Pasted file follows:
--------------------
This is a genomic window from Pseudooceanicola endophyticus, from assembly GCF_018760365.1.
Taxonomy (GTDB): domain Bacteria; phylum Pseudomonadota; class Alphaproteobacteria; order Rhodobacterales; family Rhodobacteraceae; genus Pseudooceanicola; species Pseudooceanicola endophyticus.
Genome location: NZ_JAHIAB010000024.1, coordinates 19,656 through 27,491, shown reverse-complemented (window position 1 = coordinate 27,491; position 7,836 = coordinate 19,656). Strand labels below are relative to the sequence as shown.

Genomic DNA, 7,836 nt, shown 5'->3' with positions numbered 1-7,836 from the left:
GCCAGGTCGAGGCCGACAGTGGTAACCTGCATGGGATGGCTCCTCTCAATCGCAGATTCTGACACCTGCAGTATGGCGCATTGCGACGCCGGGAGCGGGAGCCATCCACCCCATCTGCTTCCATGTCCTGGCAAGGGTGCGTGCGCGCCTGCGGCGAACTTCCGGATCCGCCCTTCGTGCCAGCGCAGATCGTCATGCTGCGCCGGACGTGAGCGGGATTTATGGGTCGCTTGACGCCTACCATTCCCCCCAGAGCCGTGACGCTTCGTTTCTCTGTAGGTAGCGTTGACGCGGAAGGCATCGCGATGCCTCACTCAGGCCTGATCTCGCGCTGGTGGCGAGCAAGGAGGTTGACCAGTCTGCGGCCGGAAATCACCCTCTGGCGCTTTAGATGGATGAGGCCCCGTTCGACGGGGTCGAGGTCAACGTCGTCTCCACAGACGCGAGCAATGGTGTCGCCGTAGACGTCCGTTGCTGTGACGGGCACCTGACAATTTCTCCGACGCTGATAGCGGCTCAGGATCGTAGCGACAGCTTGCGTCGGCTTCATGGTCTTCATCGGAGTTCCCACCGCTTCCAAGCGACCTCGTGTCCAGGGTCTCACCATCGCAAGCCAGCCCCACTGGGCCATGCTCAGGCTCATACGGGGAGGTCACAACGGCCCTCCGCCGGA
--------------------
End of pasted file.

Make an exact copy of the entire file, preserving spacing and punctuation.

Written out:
This is a genomic window from Pseudooceanicola endophyticus, from assembly GCF_018760365.1.
Taxonomy (GTDB): domain Bacteria; phylum Pseudomonadota; class Alphaproteobacteria; order Rhodobacterales; family Rhodobacteraceae; genus Pseudooceanicola; species Pseudooceanicola endophyticus.
Genome location: NZ_JAHIAB010000024.1, coordinates 19,656 through 27,491, shown reverse-complemented (window position 1 = coordinate 27,491; position 7,836 = coordinate 19,656). Strand labels below are relative to the sequence as shown.

Genomic DNA, 7,836 nt, shown 5'->3' with positions numbered 1-7,836 from the left:
GCCAGGTCGAGGCCGACAGTGGTAACCTGCATGGGATGGCTCCTCTCAATCGCAGATTCTGACACCTGCAGTATGGCGCATTGCGACGCCGGGAGCGGGAGCCATCCACCCCATCTGCTTCCATGTCCTGGCAAGGGTGCGTGCGCGCCTGCGGCGAACTTCCGGATCCGCCCTTCGTGCCAGCGCAGATCGTCATGCTGCGCCGGACGTGAGCGGGATTTATGGGTCGCTTGACGCCTACCATTCCCCCCAGAGCCGTGACGCTTCGTTTCTCTGTAGGTAGCGTTGACGCGGAAGGCATCGCGATGCCTCACTCAGGCCTGATCTCGCGCTGGTGGCGAGCAAGGAGGTTGACCAGTCTGCGGCCGGAAATCACCCTCTGGCGCTTTAGATGGATGAGGCCCCGTTCGACGGGGTCGAGGTCAACGTCGTCTCCACAGACGCGAGCAATGGTGTCGCCGTAGACGTCCGTTGCTGTGACGGGCACCTGACAATTTCTCCGACGCTGATAGCGGCTCAGGATCGTAGCGACAGCTTGCGTCGGCTTCATGGTCTTCATCGGAGTTCCCACCGCTTCCAAGCGACCTCGTGTCCAGGGTCTCACCATCGCAAGCCAGCCCCACTGGGCCATGCTCAGGCTCATACGGGGAGGTCACAACGGCCCTCCGCCGGA